5 Brands That Changed Their Business Model Entirely
Coke’s relatively new product, Fairlife Milk, reminded us: without risk, there is no reward. As a way for businesses to continue to expand and generate money, introducing products, or shifting an entire business plan may be the key. Although Coke will continue to stay true to their core products, for the time being, the expansion into a new beverage is hidden brilliance. Whether the product thrives or fails Coke is earning a tremendous amount of publicity. Here are 5 other brands you may not have realized have changed their business model and gone on to become some of the biggest brands in the world.
Tiffany and Co.
Most of us can identify one of Tiffany’s signature blue boxes from a mile away. And typically, unless you’re the recipient, that blue box will create envy knowing there is likely a stunning piece of jewelry inside. Would it surprise you if the next time you opened up a blue box rather than diamonds you saw stationary? Yes, it’s true. Tiffany’s started out as a stationer before making the transition into luxury jewelry.
This international beauty company comes from significantly different beginnings. David McConnell, the creator of Avon, was originally a door-to-door used book salesman. How do used books and beauty become intertwined: through a crafty marketing ploy. McConnell gifted samples of perfume to ladies so they would readily open the door for him. As it turns out the market was more interested in beauty than knowledge.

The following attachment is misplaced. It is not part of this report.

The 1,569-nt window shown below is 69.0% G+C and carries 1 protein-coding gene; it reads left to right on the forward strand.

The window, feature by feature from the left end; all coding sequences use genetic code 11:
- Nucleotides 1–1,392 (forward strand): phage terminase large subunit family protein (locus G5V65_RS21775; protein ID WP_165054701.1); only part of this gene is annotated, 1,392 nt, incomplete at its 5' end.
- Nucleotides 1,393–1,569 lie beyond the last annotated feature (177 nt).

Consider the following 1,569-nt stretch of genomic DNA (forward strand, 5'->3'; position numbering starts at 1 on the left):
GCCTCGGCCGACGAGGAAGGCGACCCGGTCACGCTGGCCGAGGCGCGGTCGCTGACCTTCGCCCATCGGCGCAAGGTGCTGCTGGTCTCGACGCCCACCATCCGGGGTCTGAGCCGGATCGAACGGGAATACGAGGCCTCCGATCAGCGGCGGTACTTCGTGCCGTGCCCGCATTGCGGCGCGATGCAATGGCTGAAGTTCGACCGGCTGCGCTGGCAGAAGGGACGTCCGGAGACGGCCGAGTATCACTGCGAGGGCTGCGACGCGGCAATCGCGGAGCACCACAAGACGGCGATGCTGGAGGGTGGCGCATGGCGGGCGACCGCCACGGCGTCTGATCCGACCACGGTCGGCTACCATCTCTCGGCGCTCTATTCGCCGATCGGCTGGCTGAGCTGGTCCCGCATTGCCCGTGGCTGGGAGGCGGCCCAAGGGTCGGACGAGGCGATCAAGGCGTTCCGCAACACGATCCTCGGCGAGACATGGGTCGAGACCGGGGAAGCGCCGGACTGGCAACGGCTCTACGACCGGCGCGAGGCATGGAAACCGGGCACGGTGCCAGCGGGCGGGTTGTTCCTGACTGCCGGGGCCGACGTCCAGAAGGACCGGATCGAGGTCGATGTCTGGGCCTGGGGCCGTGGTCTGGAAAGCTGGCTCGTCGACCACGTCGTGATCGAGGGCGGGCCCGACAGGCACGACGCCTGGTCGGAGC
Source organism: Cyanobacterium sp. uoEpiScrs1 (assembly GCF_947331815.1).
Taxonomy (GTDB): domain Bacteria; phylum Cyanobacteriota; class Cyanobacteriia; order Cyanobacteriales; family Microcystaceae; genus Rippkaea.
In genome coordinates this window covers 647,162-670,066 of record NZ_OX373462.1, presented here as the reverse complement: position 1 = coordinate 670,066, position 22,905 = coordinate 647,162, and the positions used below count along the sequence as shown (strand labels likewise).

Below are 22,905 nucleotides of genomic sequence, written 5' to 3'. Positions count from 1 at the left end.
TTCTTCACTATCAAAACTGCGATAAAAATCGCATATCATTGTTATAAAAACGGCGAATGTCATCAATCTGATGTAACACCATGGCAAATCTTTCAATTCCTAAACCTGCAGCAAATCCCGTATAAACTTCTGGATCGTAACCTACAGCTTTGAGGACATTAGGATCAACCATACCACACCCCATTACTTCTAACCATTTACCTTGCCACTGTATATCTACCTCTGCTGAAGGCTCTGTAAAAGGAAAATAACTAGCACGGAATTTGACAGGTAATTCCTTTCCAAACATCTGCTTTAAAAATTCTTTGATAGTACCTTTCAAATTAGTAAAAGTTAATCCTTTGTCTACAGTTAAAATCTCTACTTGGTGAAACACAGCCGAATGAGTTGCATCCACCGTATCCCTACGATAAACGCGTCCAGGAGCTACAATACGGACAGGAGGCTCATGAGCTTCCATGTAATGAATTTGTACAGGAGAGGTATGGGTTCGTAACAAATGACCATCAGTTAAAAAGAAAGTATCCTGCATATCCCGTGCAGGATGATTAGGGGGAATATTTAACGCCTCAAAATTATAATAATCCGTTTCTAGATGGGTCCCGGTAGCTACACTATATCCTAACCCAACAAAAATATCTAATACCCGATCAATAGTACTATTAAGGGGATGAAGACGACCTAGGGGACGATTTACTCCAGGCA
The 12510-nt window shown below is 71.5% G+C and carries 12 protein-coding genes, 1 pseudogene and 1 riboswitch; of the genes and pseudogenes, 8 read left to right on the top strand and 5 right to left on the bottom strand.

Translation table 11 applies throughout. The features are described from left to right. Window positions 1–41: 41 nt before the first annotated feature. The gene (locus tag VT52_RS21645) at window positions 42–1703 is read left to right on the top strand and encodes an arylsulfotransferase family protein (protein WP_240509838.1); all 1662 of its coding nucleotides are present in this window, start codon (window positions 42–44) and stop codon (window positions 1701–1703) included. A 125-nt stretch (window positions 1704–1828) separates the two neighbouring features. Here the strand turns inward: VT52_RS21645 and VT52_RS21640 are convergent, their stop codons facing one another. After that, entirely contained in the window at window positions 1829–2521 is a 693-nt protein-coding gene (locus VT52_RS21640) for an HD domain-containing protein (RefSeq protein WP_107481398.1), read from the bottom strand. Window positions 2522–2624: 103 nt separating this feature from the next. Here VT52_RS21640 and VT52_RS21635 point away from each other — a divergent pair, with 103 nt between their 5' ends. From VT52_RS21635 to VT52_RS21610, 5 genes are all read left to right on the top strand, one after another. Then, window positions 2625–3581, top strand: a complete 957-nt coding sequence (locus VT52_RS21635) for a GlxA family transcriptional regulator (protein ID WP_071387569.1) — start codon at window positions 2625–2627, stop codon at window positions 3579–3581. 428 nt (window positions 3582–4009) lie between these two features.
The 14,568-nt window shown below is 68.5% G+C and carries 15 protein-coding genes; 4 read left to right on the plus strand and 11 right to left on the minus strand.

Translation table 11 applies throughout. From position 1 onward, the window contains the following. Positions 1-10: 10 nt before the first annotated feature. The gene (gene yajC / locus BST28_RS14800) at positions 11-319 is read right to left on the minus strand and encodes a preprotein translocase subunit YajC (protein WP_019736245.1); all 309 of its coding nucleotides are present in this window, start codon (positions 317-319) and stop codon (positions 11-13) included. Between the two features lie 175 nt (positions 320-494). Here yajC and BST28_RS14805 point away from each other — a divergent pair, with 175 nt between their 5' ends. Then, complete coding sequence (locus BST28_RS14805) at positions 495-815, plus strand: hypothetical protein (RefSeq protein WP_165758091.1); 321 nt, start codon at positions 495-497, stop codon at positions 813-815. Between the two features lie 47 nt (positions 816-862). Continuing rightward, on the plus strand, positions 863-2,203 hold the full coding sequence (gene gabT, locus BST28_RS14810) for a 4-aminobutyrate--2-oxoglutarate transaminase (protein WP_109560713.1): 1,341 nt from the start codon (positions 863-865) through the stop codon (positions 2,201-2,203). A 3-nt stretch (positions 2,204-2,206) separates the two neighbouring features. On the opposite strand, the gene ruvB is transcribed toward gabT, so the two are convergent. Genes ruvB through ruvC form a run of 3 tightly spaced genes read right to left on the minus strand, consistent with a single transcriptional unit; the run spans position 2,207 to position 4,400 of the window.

Abercrombie and Fitch
Now known as one of the most popular brands for adolescents Abercrombie and Fitch, it’s hard to imagine the original stores actually specialized in sporting goods. The early company was specifically notorious for carrying expensive shotguns, fishing equipment, and tents.
Have you played Monopoly before? If you have, you may recall a “lucrative” card to have in your possession is the Reading Railroad. This board game staple is an actual company called the Reading Company, however not one you’d expect. Yes, Reading Railroad originally was a rail company, but as of the late 1980s the company’s assets were liquidated and used to finance a cinema chain in Puerto Rico, Australia, and New Zealand.
It may be a stretch to think that one of the leading brands for mobile communications opened up shop in 1865, but it’s true. Nokia originally was a paper mill in Finland and endured several mergers and acquisitions throughout its lifetime. Now the similarities between the company’s humble beginnings and current empire are impossible to identify